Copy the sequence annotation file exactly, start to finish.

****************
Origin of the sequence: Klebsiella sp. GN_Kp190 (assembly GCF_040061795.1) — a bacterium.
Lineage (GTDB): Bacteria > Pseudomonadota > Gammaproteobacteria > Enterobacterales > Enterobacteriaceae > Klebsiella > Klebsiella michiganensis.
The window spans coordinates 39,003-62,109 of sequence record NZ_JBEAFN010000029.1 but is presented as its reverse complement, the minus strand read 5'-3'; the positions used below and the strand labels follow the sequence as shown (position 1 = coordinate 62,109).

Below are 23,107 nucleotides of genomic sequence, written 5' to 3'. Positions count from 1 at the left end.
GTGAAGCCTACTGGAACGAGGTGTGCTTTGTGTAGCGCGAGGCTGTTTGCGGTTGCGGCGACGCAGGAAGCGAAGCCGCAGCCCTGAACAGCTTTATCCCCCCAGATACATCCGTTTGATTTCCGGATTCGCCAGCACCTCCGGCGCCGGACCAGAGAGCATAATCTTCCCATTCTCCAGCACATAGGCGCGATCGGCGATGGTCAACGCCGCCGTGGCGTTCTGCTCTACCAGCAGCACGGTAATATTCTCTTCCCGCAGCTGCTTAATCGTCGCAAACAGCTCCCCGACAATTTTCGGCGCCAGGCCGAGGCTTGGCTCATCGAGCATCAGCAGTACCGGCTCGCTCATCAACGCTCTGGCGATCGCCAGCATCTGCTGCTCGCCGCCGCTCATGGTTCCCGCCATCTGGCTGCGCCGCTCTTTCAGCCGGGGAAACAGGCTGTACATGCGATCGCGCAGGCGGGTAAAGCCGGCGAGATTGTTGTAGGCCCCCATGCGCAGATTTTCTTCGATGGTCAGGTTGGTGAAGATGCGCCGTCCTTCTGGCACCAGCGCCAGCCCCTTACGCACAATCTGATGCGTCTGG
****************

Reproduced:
Origin of the sequence: Klebsiella sp. GN_Kp190 (assembly GCF_040061795.1) — a bacterium.
Lineage (GTDB): Bacteria > Pseudomonadota > Gammaproteobacteria > Enterobacterales > Enterobacteriaceae > Klebsiella > Klebsiella michiganensis.
The window spans coordinates 39,003-62,109 of sequence record NZ_JBEAFN010000029.1 but is presented as its reverse complement, the minus strand read 5'-3'; the positions used below and the strand labels follow the sequence as shown (position 1 = coordinate 62,109).

Below are 23,107 nucleotides of genomic sequence, written 5' to 3'. Positions count from 1 at the left end.
GTGAAGCCTACTGGAACGAGGTGTGCTTTGTGTAGCGCGAGGCTGTTTGCGGTTGCGGCGACGCAGGAAGCGAAGCCGCAGCCCTGAACAGCTTTATCCCCCCAGATACATCCGTTTGATTTCCGGATTCGCCAGCACCTCCGGCGCCGGACCAGAGAGCATAATCTTCCCATTCTCCAGCACATAGGCGCGATCGGCGATGGTCAACGCCGCCGTGGCGTTCTGCTCTACCAGCAGCACGGTAATATTCTCTTCCCGCAGCTGCTTAATCGTCGCAAACAGCTCCCCGACAATTTTCGGCGCCAGGCCGAGGCTTGGCTCATCGAGCATCAGCAGTACCGGCTCGCTCATCAACGCTCTGGCGATCGCCAGCATCTGCTGCTCGCCGCCGCTCATGGTTCCCGCCATCTGGCTGCGCCGCTCTTTCAGCCGGGGAAACAGGCTGTACATGCGATCGCGCAGGCGGGTAAAGCCGGCGAGATTGTTGTAGGCCCCCATGCGCAGATTTTCTTCGATGGTCAGGTTGGTGAAGATGCGCCGTCCTTCTGGCACCAGCGCCAGCCCCTTACGCACAATCTGATGCGTCTGG